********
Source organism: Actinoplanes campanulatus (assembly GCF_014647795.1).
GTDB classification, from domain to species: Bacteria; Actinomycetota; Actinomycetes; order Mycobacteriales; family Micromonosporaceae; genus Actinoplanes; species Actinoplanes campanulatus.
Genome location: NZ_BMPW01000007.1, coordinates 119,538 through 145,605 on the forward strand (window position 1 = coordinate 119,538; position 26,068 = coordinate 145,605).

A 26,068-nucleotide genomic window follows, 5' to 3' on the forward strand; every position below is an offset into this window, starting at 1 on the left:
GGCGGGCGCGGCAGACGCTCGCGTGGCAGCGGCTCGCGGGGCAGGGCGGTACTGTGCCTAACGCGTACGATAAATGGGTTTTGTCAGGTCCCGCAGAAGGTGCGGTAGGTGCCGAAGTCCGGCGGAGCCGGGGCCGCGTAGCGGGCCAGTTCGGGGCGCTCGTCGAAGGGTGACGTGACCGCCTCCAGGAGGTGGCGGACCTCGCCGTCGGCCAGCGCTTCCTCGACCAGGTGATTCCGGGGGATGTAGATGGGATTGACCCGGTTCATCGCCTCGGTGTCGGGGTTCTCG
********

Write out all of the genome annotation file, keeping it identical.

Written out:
Source organism: Actinoplanes campanulatus (assembly GCF_014647795.1).
GTDB classification, from domain to species: Bacteria; Actinomycetota; Actinomycetes; order Mycobacteriales; family Micromonosporaceae; genus Actinoplanes; species Actinoplanes campanulatus.
Genome location: NZ_BMPW01000007.1, coordinates 119,538 through 145,605 on the forward strand (window position 1 = coordinate 119,538; position 26,068 = coordinate 145,605).

A 26,068-nucleotide genomic window follows, 5' to 3' on the forward strand; every position below is an offset into this window, starting at 1 on the left:
GGCGGGCGCGGCAGACGCTCGCGTGGCAGCGGCTCGCGGGGCAGGGCGGTACTGTGCCTAACGCGTACGATAAATGGGTTTTGTCAGGTCCCGCAGAAGGTGCGGTAGGTGCCGAAGTCCGGCGGAGCCGGGGCCGCGTAGCGGGCCAGTTCGGGGCGCTCGTCGAAGGGTGACGTGACCGCCTCCAGGAGGTGGCGGACCTCGCCGTCGGCCAGCGCTTCCTCGACCAGGTGATTCCGGGGGATGTAGATGGGATTGACCCGGTTCATCGCCTCGGTGTCGGGGTTCTCG